Its hard to get past the goats on Glean Gabhra. There were over a hundred of them, a hundred and fifty if you counted the bleating kids who wanted nothing more than to be constantly fed either hay, kibbles or the sweaty end of my shirt.
Our jobs, really all jobs with animals, really only involved two basic concepts: food in, shit out.
Each morning we had to measure out portions of the equivalent of kibbles and bits for goats into planting trays (for the goats would destroy anything else less sturdy), serve the most delicious hay (the stinky silage was for the older goats) and give ‘em all fresh straw. I was amazed at how much the little creatures could eat. We’d feed them at 9:00, and by 10:00 their food all be gone.
I brought this to the attention of Dominic who told me to start ratcheting up their food intake. The sooner they get up to weight, the sooner they can get off milk, the sooner we could put them all in one big pen instead of 8 smaller ones. They were kept in smaller pins for two reasons: one, the slats in the pallets they had for walls could actually contain them, and two, if they were to all stay in the same one, it would be impossible to give them all milk.
We were also especially eager to get them all into one central pen because then we wouldn’t have to water them all by hand. There was no hose nearby, so the only way to get them all water was to fill up two buckets, one for each hand, and carry it to them. This quickly became my least favorite chore.
“Entire cities have risen and fallen because people didn’t have to carry water!” I’d rail on, while Raquel would grunt and fill another bucket for the goats. But I understood why we couldn’t mix them, they were always so voraciously hungry. One pen was so monstrously excitable one of them managed to snag her ear on the handle of the bucket and rip her tag clean off! And the little monster didn’t even mind, she just kept slurping away, her bloody ear painting half of her face like the goat version of Rambo.
My favorite of the little goats though, was one of what Dominic affectionately called the Gremlins. The Gremlins were the free range goats. There were about six of them, and they’d all come to be Gremlins for different reasons, some were born early or late so were too big or small to mix in with the others, some hadn’t been dehorned, but they were all equally adept at escaping their pens.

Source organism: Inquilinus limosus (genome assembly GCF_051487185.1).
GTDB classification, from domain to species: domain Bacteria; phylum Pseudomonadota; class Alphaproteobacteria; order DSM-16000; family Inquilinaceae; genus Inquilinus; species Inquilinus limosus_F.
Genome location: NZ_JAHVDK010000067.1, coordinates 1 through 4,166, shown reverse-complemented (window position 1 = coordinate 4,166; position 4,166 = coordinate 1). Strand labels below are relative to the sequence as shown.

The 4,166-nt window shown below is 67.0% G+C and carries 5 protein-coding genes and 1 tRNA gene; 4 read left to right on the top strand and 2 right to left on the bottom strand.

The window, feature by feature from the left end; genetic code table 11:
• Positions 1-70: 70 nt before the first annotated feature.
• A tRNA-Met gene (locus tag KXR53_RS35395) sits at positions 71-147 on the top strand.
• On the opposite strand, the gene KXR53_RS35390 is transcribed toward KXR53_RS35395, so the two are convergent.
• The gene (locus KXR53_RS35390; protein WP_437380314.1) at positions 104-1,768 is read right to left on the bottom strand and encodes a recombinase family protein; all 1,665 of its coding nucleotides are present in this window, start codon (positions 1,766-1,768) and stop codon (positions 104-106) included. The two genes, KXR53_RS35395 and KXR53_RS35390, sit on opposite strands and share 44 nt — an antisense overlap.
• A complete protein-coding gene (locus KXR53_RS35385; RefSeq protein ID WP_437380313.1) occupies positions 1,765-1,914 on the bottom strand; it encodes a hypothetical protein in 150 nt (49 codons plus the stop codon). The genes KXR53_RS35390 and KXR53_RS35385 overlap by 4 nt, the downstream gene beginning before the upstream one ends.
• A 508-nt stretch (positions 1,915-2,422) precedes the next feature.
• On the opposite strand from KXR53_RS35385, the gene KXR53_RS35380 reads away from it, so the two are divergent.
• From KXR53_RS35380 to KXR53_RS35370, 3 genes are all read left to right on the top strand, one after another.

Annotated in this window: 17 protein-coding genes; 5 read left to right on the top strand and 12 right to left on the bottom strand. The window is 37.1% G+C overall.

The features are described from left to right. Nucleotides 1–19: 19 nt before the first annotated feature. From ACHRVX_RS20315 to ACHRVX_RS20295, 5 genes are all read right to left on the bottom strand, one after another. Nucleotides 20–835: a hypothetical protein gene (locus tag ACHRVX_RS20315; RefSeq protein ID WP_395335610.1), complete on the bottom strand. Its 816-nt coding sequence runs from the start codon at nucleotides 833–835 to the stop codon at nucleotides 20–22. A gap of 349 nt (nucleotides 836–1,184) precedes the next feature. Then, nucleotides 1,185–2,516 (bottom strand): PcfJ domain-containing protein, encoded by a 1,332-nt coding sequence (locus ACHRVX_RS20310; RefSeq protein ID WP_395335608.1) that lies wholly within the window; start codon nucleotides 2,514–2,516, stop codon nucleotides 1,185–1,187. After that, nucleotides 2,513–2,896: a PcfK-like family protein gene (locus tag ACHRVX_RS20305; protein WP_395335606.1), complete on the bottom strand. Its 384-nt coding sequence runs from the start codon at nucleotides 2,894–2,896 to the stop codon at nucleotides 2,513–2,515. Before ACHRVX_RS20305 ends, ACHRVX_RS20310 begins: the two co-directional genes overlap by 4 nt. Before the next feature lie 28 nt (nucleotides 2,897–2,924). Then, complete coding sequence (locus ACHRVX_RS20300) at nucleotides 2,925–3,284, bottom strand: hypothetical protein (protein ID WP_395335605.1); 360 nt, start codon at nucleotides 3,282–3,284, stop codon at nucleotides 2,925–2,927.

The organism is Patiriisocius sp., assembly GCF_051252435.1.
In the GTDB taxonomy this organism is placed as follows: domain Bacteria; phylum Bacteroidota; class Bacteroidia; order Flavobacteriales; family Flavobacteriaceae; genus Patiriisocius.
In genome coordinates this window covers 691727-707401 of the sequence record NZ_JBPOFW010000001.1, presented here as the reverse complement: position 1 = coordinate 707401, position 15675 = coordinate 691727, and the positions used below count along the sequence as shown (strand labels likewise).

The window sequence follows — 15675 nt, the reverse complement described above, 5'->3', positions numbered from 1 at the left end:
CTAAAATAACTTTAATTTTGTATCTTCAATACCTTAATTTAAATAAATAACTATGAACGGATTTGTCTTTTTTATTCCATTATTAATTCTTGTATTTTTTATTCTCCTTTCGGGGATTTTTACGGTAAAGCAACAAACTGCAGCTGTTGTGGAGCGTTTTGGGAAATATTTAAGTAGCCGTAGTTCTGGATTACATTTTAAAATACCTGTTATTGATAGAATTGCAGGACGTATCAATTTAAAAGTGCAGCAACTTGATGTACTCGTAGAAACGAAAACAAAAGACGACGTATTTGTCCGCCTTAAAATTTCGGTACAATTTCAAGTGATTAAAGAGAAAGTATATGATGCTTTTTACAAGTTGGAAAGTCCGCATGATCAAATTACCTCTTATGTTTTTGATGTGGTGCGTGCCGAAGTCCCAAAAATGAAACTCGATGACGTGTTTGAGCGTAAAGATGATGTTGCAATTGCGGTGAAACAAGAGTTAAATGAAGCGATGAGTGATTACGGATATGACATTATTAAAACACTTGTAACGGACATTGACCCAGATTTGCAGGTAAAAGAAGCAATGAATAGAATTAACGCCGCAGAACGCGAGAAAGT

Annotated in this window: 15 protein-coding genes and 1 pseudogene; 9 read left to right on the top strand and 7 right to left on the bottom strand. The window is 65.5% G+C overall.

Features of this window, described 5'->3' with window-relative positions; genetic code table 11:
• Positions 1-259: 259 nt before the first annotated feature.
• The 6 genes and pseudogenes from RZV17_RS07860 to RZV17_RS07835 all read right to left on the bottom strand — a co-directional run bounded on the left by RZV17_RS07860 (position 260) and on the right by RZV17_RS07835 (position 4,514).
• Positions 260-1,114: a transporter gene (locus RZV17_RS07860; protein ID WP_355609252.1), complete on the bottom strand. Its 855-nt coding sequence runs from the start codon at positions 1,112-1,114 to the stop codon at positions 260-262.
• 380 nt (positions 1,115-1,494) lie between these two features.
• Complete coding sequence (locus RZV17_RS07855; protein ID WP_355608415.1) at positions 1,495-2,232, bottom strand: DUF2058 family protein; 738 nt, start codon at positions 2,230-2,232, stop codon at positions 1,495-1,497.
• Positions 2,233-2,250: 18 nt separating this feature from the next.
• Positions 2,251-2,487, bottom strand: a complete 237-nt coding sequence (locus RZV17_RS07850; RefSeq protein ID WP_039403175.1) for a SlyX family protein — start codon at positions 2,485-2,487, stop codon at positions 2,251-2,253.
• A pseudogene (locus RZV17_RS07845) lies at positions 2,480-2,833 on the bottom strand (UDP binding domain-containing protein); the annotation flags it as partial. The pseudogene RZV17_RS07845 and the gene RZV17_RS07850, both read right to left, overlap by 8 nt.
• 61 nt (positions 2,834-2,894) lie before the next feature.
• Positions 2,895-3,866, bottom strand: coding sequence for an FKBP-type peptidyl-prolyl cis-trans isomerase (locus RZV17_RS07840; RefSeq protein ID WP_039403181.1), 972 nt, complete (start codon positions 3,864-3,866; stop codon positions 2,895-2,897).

I spent an entire afternoon rounding up gremlins. Well, not exactly. To concentrate on catching a goat that knows you want to catch it is to concentrate on finding the end of a rainbow. Ain’t gonna happen. So instead, whenever Raquel and I were deep in conversation, or Dominic was asking me to do a new task, I’d lunge out and snag a gremlin. By the afternoon they were all penned up, until the next morning when I discovered that five of the six I’d worked so hard at catching had escaped. One even seemed to like the game. She followed us everywhere, and responded to any grabs by snuggling. We named her Peggy Sue, and we love her.
Another day I had to try my hand at wrangling adult goats. 17 of them were Dominic’s herd, and the other 80 or so were all recently purchased, so he kept them separate because that was about the size of a milking batch. This all worked great until Tato (His finest and goatiest goat) managed to open her gate and lead her crew to mingle with the goats from Holland.
Dominic asked if I could round them up, and to my credit, I got about a dozen of them. I chased them down, cut them off, cornered them and finally corralled them away from the herd and back to their pen. I was sweating, tired and angry that a bunch of animals whose big questions about the universe can be answered by chewing on it, had managed to out-maneuver me! I simply didn’t have the emotional fortitude or the physical energy to chase the rest down.
So what did Dominic do? He all but looked at the last ones and they walked over.
“Its in the eyes, see.” He tells me.
I guess that means I fall somewhere else on the food chain, but I still think he was messing with me. He’s got those goats trained to show city-kids how to break a sweat, the only ploy I should’ve seen through was Dominic’s.